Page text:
Exploring the world of watches on a budget

Cincinnati Watch Co. P-40M Mechanical

Review and photos by Mike Razak

Rick Bell not only has a great name, but he also has great taste in watches. He bought himself a Grand Seiko for Christmas and has my undying respect for doing so. He also owns Cincinnati Watch Company, a project co-created with his business partner Mark Stegman. The proposition is simple: make great, affordable watches, sell them, and toss a bit of the proceeds to a charity, usually related to the watch in question. He’s collaborated with the Cincinnati Museum Center, the Freestore Foodbank, and now, for the handwound P-40M Mechanical, he’s giving money to the Tri-State Warbird Museum to help refurbish old World War II planes. Call me when you find a cooler perk (your enormous Omega box and that useless FOIS medallion won’t come close).

Cincinnati Watch Co. P-40M Mechanical
If I waited for your call, we’d never get to the review, so let’s move on. The blue dial P-40M Mechanical reviewed herein is the second iteration of the watch, the first having a black dial (which is still available). It takes its name and inspiration from a fully restored 1943 Curtiss-Wright P-40M Kittyhawk at the Tri-State Warbird Museum, just outside Cincinnati. P-40s saw extensive use in World War II, being the third most-produced warplane of the time (behind the P-51 Mustang and P-47 Thunderbolt). While over 13,000 were produced, only about 80 remain to this day. If you find yourself situated in the cockpit of a Kittyhawk, and you glance to your lower left, just above your knee, you’ll find the AN-5743 milspec clock. The influence on the  P-40M Mechanical is clear, most notably in the indices, handset, and minute track.

Cincinnati Watch Co. P-40M Mechanical

The P-40 is an exceedingly wearable watch. The case flies in (you can expect plenty of aviation puns in this review) at under 10.3mm thick, including the domed sapphire crystal. Everything on the watch is in perfect balance and the 40.5mm diameter is no exception. With dimensions like those, it’s not a surprise that I found the watch simply floated on the wrist. A lot of pilot-style watches are hefty, but that’s not the case here. Mixed finishing makes the case a joy to look at, too. A polished bezel surrounds the crystal and sits atop a brushed midcase, with a brushed caseback (more on that later).

Cincinnati Watch Co. P-40M Mechanical

However, the real surprise is the split-finished, drilled 20mm lugs: they feature a step with the lower portion polished, and the upper brushed. The step itself adds a bit of art deco style to the case, while the contrast simply adds class. At 3 o’clock, the push-pull crown is a classic pilot style, though I would have preferred it a bit larger. The slimness of the case prevents a larger crown (lest it constantly dig into the wearer’s wrist), but at times the size makes it difficult to get a good grip. With the push-pull crown, you’re only getting 50M water resistance, appropriate for a pilot watch, and suitable for most non-aquatic activities.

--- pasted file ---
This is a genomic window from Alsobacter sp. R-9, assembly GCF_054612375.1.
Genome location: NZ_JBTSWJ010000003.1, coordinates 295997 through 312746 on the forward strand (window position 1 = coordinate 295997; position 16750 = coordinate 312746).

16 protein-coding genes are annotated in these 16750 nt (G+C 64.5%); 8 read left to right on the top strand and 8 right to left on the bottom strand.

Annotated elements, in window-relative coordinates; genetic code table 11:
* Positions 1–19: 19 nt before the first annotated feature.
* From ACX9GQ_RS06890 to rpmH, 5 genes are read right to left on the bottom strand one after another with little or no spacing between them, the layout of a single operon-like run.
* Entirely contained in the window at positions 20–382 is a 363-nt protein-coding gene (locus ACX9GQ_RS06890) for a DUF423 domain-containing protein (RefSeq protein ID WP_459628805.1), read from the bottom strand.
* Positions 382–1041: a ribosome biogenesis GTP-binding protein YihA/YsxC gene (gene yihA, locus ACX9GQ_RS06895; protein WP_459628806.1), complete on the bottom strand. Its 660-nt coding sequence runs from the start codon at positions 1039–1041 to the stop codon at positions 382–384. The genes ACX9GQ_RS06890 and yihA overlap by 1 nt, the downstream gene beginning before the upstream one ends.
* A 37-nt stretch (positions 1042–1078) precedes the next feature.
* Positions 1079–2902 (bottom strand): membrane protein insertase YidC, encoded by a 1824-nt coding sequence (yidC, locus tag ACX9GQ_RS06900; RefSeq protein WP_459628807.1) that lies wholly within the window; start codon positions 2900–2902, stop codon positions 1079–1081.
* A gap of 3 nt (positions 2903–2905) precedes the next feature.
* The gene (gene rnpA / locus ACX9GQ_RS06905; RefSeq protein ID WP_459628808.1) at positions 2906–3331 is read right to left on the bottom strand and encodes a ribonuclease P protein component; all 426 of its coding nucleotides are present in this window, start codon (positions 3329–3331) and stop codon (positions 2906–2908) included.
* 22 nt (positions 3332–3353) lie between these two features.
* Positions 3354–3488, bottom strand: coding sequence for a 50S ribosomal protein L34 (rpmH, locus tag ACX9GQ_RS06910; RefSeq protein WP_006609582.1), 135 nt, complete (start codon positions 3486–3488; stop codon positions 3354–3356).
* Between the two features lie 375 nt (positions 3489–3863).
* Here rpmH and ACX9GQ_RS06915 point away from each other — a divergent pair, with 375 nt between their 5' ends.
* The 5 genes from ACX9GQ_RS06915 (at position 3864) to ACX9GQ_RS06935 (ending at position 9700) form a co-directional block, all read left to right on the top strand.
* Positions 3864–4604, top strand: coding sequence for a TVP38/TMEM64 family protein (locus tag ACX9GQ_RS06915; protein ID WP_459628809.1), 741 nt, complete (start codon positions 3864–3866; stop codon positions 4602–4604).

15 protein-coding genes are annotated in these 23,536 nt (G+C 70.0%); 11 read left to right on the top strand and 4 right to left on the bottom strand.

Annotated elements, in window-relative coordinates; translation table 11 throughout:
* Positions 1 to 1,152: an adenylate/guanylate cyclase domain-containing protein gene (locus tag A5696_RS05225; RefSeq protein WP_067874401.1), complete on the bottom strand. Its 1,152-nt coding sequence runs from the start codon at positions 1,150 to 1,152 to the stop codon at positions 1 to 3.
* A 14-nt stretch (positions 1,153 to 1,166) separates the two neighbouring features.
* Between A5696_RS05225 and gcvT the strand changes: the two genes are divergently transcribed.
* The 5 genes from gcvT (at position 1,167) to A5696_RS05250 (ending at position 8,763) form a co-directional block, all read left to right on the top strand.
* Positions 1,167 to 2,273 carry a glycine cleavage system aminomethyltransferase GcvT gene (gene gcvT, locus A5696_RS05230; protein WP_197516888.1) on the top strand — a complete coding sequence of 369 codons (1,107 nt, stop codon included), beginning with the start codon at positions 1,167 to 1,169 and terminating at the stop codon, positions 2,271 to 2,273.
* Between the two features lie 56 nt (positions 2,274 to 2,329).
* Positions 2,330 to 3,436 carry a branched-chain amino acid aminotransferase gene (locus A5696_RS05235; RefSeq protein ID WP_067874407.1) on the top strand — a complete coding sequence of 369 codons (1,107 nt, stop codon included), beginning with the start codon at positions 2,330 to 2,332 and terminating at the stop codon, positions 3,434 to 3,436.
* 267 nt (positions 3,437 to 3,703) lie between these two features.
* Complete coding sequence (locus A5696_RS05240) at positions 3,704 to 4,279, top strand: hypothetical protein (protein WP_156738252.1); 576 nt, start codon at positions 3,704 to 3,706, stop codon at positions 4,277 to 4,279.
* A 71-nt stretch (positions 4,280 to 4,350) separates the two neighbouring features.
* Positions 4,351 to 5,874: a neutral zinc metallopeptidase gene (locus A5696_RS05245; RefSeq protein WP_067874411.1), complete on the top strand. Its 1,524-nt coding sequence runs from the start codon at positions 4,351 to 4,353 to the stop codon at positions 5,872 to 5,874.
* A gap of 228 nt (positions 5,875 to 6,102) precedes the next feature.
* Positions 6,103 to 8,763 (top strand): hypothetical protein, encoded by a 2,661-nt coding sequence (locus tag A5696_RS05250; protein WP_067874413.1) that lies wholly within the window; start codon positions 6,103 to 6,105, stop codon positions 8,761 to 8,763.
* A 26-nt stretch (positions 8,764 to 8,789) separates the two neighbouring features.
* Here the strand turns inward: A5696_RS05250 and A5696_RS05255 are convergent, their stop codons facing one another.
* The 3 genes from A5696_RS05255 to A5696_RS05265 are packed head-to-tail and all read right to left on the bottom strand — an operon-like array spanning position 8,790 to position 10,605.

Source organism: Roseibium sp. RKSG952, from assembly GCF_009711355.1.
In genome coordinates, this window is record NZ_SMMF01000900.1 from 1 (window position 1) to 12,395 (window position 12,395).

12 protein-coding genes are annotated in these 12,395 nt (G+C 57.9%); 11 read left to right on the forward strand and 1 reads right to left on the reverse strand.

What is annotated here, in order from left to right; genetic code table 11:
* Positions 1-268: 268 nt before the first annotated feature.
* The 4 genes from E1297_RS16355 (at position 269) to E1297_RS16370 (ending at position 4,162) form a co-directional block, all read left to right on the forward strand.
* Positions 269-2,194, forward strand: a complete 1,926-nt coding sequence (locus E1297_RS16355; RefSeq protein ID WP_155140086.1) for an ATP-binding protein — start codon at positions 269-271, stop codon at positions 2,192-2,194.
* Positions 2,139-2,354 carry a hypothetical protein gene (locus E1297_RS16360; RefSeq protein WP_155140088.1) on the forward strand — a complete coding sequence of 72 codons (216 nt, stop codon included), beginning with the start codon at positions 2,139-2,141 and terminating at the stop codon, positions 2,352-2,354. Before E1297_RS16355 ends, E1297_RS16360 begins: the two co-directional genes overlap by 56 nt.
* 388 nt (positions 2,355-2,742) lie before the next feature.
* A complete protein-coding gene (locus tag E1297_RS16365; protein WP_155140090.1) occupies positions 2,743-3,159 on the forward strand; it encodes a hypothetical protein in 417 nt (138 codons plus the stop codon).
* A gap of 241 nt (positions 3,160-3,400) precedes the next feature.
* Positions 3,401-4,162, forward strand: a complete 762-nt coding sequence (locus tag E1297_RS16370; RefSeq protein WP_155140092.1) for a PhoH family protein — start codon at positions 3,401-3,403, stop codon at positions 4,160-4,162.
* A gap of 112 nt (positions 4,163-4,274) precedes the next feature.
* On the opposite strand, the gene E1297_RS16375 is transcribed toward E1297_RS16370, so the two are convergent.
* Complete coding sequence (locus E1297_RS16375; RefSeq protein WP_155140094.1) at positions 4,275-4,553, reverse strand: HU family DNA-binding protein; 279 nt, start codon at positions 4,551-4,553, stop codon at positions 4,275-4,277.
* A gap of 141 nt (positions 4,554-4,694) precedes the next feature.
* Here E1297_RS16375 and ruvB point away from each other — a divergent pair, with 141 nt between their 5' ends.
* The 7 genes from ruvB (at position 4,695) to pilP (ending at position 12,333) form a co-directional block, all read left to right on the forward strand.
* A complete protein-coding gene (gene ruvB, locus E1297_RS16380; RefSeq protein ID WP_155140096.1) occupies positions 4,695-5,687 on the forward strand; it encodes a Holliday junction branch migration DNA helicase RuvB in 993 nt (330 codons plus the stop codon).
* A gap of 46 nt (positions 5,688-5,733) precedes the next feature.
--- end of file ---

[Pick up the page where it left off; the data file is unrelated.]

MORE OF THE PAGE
Cincinnati Watch Co. P-40M Mechanical

While the case is excellent, the defining feature of the P-40 is undoubtedly the dial. As mentioned above, it’s inspired by the cockpit clock of the Kittyhawk, an AN-5743 milspec. These clocks were made by a number of familiar brands—Elgin, Wakmann, Waltham, etc. One thing you won’t find in those old clocks is a dial that plays with light the way this one does. Sure it’s blue. But catch the light, and it’s a rich oceanic green or a shallow black. And the dial is split into a vertically brushed outer ring and a sunray-finished center disc, adding even more play. A minute track rings the dial, marked at 5-minute intervals with dots and numbers. Cardinal indices are baton style with polished surrounds, aside from 12 o’clock, which mirrors the triangle found on the cockpit clocks. Along with the applied numerals for the other hours (which lack surrounds, a great aesthetic choice), they are all lumed with BGW9 Super-LumiNova. A date fits snugly at 6 o’clock, between the baton marker and the step to the center disc. A simple cutout date window like this would usually bother me, but because of its placement and the abundant presence of white on the dial, it’s a non-issue. The center disc features a 24-hour track, plus branding text. Contrasting orange “Mechanical” text reminds the wearer of the handwound movement lurking underneath.

Cincinnati Watch Co. P-40M Mechanical